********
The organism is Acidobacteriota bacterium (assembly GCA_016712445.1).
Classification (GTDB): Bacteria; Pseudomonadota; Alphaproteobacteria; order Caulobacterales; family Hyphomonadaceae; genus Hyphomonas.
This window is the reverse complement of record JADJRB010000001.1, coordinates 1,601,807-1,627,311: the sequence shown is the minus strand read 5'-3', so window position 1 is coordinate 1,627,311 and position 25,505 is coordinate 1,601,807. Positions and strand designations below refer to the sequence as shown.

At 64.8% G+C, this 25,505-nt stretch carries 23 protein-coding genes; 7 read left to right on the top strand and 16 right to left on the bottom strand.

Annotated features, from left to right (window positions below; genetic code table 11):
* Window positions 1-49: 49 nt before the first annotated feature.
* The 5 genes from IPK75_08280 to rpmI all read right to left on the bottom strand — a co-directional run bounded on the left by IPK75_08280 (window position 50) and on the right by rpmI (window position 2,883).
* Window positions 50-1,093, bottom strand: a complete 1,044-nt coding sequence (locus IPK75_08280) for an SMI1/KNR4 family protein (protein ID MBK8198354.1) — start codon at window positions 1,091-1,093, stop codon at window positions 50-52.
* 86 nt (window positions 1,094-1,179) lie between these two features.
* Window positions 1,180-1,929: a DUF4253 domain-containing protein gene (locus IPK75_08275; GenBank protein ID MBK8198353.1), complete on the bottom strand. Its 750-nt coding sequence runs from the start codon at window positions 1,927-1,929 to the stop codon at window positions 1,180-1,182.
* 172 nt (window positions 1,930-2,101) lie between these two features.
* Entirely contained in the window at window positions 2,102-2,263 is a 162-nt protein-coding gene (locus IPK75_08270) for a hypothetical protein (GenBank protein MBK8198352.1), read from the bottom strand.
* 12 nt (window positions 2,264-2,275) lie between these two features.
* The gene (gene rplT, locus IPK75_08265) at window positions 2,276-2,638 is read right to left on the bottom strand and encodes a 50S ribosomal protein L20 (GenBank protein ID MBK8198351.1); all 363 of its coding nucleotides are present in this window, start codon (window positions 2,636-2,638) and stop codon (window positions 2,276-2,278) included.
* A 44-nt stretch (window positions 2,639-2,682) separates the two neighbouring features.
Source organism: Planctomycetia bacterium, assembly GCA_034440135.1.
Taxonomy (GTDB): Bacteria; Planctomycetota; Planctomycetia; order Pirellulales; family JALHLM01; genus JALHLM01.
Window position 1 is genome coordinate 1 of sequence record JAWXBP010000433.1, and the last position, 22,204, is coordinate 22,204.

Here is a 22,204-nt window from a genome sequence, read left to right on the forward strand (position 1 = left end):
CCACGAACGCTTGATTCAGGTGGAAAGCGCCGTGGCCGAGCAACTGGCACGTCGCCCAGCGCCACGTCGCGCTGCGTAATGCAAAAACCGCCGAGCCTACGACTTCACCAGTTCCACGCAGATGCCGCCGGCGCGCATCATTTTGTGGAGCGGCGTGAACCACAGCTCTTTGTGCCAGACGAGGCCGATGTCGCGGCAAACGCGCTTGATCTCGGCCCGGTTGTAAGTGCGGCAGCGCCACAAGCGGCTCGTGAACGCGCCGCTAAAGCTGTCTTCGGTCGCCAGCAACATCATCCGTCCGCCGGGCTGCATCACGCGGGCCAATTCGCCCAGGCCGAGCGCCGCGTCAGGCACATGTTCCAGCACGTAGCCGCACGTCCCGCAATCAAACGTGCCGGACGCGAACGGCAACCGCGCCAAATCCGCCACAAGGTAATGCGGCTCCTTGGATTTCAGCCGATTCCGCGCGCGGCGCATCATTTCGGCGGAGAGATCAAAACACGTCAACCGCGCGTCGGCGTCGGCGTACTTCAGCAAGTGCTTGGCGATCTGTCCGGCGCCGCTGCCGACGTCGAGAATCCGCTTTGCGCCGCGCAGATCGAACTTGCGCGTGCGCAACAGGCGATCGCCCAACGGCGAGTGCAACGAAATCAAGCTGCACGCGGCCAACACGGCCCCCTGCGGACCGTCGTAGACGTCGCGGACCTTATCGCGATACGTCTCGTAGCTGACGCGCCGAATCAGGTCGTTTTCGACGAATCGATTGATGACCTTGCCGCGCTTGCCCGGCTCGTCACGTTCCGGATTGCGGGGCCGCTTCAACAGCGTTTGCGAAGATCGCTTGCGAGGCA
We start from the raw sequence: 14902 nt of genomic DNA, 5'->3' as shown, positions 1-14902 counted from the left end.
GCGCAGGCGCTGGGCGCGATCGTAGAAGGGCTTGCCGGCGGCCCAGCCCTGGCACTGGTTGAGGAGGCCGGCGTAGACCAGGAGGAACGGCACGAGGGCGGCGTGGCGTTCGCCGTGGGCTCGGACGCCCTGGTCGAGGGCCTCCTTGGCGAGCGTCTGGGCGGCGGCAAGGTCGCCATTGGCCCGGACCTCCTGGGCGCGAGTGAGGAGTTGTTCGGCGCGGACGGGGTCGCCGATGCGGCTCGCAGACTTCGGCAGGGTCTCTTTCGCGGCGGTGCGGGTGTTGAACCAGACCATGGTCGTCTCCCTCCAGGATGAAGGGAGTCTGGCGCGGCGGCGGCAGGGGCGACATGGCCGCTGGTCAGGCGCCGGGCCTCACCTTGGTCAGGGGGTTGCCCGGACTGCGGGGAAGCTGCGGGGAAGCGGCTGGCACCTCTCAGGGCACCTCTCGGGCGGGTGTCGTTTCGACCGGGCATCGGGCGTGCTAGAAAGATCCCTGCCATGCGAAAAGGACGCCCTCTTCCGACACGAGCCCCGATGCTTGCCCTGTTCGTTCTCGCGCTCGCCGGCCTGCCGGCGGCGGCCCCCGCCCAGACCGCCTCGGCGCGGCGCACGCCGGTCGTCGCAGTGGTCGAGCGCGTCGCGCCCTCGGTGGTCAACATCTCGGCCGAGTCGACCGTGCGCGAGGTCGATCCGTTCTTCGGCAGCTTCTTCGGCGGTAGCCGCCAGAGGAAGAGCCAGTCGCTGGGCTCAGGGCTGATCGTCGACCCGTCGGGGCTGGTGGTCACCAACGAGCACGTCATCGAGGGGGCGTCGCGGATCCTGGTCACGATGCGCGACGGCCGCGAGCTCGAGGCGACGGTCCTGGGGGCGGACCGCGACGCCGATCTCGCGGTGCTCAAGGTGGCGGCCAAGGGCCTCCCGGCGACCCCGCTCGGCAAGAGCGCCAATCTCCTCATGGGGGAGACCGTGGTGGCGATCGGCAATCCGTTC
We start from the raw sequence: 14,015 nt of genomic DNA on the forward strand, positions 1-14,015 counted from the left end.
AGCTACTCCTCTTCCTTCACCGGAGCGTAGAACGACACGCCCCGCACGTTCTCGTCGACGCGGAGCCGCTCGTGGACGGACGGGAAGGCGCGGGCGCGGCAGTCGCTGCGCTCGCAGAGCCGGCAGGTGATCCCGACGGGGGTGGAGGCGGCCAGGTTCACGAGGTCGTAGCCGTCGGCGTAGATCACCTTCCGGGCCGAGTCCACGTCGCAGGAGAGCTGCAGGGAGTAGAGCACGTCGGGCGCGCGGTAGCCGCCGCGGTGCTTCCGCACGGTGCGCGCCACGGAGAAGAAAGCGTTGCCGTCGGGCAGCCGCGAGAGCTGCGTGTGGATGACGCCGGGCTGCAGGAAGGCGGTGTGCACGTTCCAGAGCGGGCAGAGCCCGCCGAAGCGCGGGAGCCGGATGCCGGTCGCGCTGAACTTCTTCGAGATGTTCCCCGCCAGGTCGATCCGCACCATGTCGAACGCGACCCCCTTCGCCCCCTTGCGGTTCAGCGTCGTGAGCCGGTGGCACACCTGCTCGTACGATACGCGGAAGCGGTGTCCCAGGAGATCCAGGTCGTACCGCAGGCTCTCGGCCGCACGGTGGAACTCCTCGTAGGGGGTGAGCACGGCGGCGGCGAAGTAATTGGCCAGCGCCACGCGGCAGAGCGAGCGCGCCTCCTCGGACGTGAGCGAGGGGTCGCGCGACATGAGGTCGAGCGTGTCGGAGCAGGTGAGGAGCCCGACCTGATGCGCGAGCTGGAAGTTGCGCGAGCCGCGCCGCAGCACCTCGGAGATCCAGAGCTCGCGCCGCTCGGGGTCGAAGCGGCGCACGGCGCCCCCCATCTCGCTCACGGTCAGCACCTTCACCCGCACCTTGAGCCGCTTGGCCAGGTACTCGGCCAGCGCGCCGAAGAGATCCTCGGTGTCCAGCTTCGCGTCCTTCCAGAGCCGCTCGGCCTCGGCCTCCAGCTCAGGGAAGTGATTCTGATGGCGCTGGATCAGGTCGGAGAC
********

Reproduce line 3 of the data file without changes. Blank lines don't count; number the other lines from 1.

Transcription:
This window is the reverse complement of record JADJRB010000001.1, coordinates 1,601,807-1,627,311: the sequence shown is the minus strand read 5'-3', so window position 1 is coordinate 1,627,311 and position 25,505 is coordinate 1,601,807. Positions and strand designations below refer to the sequence as shown.